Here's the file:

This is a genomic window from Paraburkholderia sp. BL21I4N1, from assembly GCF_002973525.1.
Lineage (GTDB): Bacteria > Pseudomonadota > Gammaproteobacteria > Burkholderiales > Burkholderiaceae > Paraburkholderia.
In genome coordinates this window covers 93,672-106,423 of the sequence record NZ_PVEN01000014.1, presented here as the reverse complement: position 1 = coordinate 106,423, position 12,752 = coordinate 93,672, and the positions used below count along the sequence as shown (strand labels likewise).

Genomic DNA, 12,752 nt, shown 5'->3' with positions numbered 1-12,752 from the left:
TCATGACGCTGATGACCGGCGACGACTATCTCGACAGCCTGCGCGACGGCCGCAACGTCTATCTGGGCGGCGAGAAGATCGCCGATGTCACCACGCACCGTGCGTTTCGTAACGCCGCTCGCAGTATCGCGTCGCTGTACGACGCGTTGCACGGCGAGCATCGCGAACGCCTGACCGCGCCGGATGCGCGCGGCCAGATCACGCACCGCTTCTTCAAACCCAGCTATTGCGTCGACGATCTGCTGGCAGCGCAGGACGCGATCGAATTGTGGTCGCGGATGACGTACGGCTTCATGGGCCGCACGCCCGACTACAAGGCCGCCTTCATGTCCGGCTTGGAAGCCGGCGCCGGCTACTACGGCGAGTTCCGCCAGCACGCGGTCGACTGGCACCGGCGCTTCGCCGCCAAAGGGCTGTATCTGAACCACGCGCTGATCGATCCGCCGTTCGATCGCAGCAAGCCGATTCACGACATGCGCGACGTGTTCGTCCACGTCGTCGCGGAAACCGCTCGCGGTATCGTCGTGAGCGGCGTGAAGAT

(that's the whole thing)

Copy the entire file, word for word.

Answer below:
This is a genomic window from Paraburkholderia sp. BL21I4N1, from assembly GCF_002973525.1.
Lineage (GTDB): Bacteria > Pseudomonadota > Gammaproteobacteria > Burkholderiales > Burkholderiaceae > Paraburkholderia.
In genome coordinates this window covers 93,672-106,423 of the sequence record NZ_PVEN01000014.1, presented here as the reverse complement: position 1 = coordinate 106,423, position 12,752 = coordinate 93,672, and the positions used below count along the sequence as shown (strand labels likewise).

Genomic DNA, 12,752 nt, shown 5'->3' with positions numbered 1-12,752 from the left:
TCATGACGCTGATGACCGGCGACGACTATCTCGACAGCCTGCGCGACGGCCGCAACGTCTATCTGGGCGGCGAGAAGATCGCCGATGTCACCACGCACCGTGCGTTTCGTAACGCCGCTCGCAGTATCGCGTCGCTGTACGACGCGTTGCACGGCGAGCATCGCGAACGCCTGACCGCGCCGGATGCGCGCGGCCAGATCACGCACCGCTTCTTCAAACCCAGCTATTGCGTCGACGATCTGCTGGCAGCGCAGGACGCGATCGAATTGTGGTCGCGGATGACGTACGGCTTCATGGGCCGCACGCCCGACTACAAGGCCGCCTTCATGTCCGGCTTGGAAGCCGGCGCCGGCTACTACGGCGAGTTCCGCCAGCACGCGGTCGACTGGCACCGGCGCTTCGCCGCCAAAGGGCTGTATCTGAACCACGCGCTGATCGATCCGCCGTTCGATCGCAGCAAGCCGATTCACGACATGCGCGACGTGTTCGTCCACGTCGTCGCGGAAACCGCTCGCGGTATCGTCGTGAGCGGCGTGAAGAT